After more than year of speculation, Atari has unveiled a new online Dungeons & Dragons RPG set in the city of Neverwinter.
If you’ve got fond memories of hunting down the cause of the Wailing Death, or battling the dread Githyanki, then the announcement of Neverwinter is probably going to be cause for celebration. But don’t expect to see a lot of familiar faces, as this is not the same Neverwinter you’ve saved in the past.
The game is set in a Forgotten Realms updated for the 4th Edition of Dungeons & Dragons, a century after the world of Faerûn weathered the terrible “Spellplague.” In this new setting, Neverwinter has suffered many disasters, and is now wracked with in-fighting between political factions, as well as incursions from the walking dead.
Neverwinter will use a modified version of the 4th Edition rules. Players will be able pick one of five classes – which aren’t detailed, but judging from the silhouettes on the game’s official site, I’d hazard a guess at Cleric, Wizard, Warrior, Rogue and Ranger – and join groups made up of either other players or computer-controlled bots to take on and complete quests. Players will also be able to make their own adventures and share them with the rest of Neverwinter’s population.
Neverwinter is part of a multimedia launch and will have a companion tabletop RPG and a prequel novel called Gauntlgrym written by R.A. Salvatore, who created the famous Forgotten Realms character of Drizzt Do’Urden, as well as writing the story for the 2004 D&D videogame Demon Stone. Liz Schuh, brand director for D&D at Wizards of the Coast, expects millions of fans to buy the book, and says the company is excited about the prospects for “great digital game experiences.”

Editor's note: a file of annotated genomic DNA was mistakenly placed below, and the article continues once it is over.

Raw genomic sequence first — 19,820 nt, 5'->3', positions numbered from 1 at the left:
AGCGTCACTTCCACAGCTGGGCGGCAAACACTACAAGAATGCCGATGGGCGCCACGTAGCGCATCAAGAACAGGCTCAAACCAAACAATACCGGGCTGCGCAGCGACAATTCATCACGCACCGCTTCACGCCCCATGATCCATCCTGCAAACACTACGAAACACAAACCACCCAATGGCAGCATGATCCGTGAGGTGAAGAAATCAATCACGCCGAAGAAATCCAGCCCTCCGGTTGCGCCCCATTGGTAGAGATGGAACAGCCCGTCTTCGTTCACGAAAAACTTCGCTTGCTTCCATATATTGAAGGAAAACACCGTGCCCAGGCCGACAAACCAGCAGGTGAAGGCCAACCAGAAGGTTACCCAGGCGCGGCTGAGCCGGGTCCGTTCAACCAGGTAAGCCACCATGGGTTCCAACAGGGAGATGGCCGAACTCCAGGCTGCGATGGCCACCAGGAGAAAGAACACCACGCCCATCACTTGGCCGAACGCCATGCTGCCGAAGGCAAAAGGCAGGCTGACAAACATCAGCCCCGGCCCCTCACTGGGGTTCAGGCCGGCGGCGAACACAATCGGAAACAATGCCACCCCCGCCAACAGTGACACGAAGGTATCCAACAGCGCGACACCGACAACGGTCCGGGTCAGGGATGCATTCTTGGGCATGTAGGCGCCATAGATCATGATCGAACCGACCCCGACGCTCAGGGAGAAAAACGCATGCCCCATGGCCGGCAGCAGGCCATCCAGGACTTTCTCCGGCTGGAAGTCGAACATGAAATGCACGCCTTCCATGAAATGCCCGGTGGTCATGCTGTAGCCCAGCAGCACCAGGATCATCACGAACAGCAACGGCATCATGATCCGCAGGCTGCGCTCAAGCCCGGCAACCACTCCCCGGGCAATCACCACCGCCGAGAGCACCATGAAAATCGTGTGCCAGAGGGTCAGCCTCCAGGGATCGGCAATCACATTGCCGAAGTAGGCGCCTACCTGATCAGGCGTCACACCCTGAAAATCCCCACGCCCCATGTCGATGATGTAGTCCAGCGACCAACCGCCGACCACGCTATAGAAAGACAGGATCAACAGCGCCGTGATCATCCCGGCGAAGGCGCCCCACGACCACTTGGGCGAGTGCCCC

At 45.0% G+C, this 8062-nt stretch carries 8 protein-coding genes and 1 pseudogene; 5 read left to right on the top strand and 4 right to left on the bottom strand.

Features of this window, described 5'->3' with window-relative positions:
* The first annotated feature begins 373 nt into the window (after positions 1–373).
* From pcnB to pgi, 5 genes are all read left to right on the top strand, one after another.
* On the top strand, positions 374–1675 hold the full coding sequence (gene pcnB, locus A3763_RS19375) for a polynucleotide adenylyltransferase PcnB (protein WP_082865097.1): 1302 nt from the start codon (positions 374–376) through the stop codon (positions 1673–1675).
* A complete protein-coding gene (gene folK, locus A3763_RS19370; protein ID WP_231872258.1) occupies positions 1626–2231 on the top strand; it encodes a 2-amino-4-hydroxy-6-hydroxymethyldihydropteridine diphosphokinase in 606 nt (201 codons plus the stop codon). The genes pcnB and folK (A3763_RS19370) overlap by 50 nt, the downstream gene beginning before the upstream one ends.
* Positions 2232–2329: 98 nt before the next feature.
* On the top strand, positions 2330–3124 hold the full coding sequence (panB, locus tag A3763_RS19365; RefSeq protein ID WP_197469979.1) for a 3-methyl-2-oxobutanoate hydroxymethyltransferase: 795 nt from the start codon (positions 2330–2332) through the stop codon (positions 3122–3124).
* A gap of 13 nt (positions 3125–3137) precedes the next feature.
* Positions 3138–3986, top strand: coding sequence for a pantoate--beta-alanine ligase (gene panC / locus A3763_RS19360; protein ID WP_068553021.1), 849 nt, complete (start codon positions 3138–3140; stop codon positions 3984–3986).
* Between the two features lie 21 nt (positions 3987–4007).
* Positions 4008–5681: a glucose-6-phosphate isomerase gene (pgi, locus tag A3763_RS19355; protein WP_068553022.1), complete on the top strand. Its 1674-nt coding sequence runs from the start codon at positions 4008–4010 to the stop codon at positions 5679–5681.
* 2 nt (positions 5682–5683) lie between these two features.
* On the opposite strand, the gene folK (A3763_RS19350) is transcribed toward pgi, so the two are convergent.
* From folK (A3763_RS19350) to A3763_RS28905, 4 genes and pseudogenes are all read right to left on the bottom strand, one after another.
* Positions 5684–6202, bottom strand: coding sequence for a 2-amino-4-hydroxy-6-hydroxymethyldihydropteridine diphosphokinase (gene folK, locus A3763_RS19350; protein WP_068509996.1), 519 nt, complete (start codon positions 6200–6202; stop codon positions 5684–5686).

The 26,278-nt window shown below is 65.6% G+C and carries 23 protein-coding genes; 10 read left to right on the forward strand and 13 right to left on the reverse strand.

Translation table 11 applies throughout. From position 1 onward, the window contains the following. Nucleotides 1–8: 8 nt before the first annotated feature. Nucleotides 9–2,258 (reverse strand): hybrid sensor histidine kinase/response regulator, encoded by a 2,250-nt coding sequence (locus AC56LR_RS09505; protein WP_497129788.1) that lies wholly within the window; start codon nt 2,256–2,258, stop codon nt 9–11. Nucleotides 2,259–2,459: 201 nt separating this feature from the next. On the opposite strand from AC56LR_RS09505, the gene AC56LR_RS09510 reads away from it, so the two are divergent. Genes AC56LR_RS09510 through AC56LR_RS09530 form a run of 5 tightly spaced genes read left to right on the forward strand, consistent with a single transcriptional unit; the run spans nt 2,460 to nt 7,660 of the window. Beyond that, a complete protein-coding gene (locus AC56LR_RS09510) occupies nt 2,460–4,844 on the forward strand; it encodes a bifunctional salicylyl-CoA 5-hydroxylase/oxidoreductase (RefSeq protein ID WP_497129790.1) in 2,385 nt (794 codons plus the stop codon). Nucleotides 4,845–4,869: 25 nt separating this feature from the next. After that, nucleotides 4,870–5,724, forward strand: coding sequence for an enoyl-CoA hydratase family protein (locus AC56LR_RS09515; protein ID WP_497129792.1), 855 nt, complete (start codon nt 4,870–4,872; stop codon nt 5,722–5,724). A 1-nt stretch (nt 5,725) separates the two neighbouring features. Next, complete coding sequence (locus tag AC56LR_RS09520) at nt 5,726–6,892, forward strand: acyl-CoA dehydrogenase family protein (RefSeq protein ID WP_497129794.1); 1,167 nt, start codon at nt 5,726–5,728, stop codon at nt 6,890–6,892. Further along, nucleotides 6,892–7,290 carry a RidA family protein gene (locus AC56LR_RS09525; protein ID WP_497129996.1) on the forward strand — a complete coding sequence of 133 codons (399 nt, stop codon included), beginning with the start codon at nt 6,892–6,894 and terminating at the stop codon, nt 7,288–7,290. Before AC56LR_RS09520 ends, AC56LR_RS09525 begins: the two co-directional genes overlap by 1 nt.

Rumors that Atari was working on a Neverwinter Nights MMOG started over a year ago, following the acquisition of Cryptic Studios by Atari at the end of 2008, and got a boost earlier this month following a slip of the tongue from an Atari employee at Gen-Con and some Neverwinter-themed domain name filings. Interestingly though, the game is never referred to an MMOG. Instead it uses the term “co-op roleplaying game,” which might be just another way of saying the same thing, but could also mean that it has a slightly different focus than something like DDO, or Cryptic’s other MMOGs.
If you want to have a look for yourself, you can head over to the game’s official site, but be warned, there’s not a lot to see just yet. Neverwinter is scheduled for release on PC at the end of next year.